Davidson football comfortable in its Pioneer home
by Staff Writer
DAVIDSON – Football at Davidson College is on the upswing.
Not too long ago, it was teetering on becoming an afterthought.
The Wildcats in the past decade have become a solid member of the Pioneer Football League, a conference of small, private, liberal arts schools across the country. It is the nation’s only non-scholarship, football-only NCAA Football Championship Subdivision (FCS) conference.
They don’t fill 80,000-seat stadiums, but that’s not the goal.
“We have young men playing for the love of the game,” Tripp Merritt, who is beginning his eighth season as Davidson’s head coach, said. “The growth of play and the players have gone up across the board. Not only us, but the whole league.”
The Pioneer League’s 10 members stretch from the University of San Diego to Marist College (in Poughkeepsie, N.Y.), with other eastern and midwestern schools sprinkled in.
In the late 1990s Davidson didn’t have a conference, and the schedule included NCAA Division III opponents. Merritt was there as an assistant from 1993-99. He credited former Davidson coach Dave Fagg for keeping the football program afloat in the early 1990s.
“If he hadn’t come back to coach (1990-92), I’m not sure what would have happened to Davidson football,” Merritt said. There were good seasons and not-so-good seasons for a few years afterward.
The Wildcats won eight games for the first time in 1998, did it again in 1999 and went 10-0 in 2000.
“Ultimately, that jump-started the alumni base,” Merritt said. “They said ‘Let’s take this to the next level.’”
Davidson joined the quirky Pioneer League in 2001, and brought back Merritt, a Shelby, N.C. native, to coach in 2005.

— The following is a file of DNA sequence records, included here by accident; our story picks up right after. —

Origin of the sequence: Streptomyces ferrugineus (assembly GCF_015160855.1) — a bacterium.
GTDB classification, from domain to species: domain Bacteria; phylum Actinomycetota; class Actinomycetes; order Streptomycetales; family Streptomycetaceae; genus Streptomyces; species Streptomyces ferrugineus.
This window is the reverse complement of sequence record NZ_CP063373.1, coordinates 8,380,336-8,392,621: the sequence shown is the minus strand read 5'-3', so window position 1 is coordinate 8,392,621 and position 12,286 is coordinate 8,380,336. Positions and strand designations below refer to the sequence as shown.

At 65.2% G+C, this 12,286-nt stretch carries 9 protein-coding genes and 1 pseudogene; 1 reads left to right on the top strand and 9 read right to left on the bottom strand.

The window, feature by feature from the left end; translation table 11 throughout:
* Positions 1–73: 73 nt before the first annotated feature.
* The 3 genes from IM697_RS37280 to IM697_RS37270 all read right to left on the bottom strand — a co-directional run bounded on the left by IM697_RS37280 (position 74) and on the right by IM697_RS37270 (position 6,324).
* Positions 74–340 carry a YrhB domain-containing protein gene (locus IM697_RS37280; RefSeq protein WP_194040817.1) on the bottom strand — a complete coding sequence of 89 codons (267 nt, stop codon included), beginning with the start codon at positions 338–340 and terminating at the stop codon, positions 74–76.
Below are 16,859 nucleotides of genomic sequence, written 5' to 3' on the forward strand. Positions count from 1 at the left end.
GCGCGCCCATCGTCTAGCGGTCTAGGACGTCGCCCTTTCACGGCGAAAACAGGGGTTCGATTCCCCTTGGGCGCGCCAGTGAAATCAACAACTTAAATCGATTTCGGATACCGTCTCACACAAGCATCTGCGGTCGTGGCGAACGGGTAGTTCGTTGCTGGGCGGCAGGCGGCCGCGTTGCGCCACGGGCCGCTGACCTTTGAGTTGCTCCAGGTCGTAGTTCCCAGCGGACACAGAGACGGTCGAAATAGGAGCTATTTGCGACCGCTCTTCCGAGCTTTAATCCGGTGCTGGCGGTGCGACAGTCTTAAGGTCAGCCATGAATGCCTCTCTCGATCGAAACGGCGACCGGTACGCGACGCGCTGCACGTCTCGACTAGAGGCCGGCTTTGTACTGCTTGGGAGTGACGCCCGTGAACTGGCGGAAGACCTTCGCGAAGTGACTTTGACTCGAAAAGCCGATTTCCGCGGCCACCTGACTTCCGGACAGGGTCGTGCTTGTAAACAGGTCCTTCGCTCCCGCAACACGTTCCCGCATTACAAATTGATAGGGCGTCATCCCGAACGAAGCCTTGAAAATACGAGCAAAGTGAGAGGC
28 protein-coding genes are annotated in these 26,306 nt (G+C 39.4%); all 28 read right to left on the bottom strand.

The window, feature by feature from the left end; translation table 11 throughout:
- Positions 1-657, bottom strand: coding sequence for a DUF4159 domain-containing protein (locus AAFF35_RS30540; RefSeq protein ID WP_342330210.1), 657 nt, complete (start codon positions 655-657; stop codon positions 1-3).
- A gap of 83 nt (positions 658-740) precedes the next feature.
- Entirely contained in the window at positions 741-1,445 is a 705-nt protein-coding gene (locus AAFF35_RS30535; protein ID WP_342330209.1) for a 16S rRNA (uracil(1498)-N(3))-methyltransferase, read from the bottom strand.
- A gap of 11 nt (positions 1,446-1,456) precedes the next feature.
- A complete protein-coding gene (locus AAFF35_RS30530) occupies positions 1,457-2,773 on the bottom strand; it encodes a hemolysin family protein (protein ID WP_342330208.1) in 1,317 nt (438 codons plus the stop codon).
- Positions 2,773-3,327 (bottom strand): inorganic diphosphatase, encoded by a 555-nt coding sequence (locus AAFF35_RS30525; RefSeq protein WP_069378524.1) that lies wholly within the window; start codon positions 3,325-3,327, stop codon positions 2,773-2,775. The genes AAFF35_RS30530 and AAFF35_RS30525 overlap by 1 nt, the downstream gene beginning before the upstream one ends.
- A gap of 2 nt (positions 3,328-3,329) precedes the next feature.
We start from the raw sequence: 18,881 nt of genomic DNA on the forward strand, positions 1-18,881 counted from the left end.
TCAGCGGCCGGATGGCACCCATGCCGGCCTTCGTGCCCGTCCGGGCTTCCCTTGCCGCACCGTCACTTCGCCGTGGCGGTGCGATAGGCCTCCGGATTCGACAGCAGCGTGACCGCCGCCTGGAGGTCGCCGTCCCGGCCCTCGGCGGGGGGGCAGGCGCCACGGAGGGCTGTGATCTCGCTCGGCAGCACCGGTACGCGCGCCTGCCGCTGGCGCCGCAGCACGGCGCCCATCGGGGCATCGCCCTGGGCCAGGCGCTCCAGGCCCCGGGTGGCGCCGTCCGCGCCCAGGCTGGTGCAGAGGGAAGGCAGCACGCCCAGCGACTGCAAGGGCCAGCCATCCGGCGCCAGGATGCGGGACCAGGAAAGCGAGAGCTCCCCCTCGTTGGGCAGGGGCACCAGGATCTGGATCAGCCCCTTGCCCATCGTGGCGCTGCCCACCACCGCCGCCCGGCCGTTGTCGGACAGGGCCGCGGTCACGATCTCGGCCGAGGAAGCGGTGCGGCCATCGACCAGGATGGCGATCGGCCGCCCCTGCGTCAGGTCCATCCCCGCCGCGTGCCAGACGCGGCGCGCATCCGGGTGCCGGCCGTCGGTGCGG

While the Pioneer League isn’t bulging with NFL prospects, Merritt said that five or six Pioneer graduates will land in NFL camps this summer.
“I enjoy the purity of the game, but also the academic component of the league,” Merritt said. “The true student-athlete is given a chance to make his mark.”
Merritt said he’s “99 percent sure” that the conference will be awarded an automatic qualification to the NCAA’s FCS playoff system when it expands from 20 to 24 teams in the next couple of years. That could mean a playoff game against perhaps Appalachian State, Coastal Carolina or Georgia Southern.
For now, Merritt is concerned with the upcoming season. Last year, the Wildcats won two of the first three games. Injuries to key players sidetracked things (resulting in a six-game losing streak). But Davidson rallied to win its final two games.
Merritt’s new “Air Raid” offense rolled up healthy statistics and created exciting offensive plays. Quarterback Jonathan Carkhuff (3,326 passing yards and 18 touchdowns) returns for his junior season, which should make the Wildcats potent.
Merritt said he has a “good nucleus” on defense, but must replace some departed starters. He’s looking for improvement on special teams and said the 31 incoming freshman are the best new group he’s had.
The Wildcats play at Richardson Stadium (capacity 4,500) on campus, far from the national spotlight. Seating isn’t cramped, and a family atmosphere permeates the stadium.
That’s fine with Merritt, who sees it as a positive.
“It is a very intimate, personal setting,” he said. “In the heat of battle, I can look over and see my daughter playing in the grass and running around with another kid. That doesn’t happen at too many places. That’s really something.”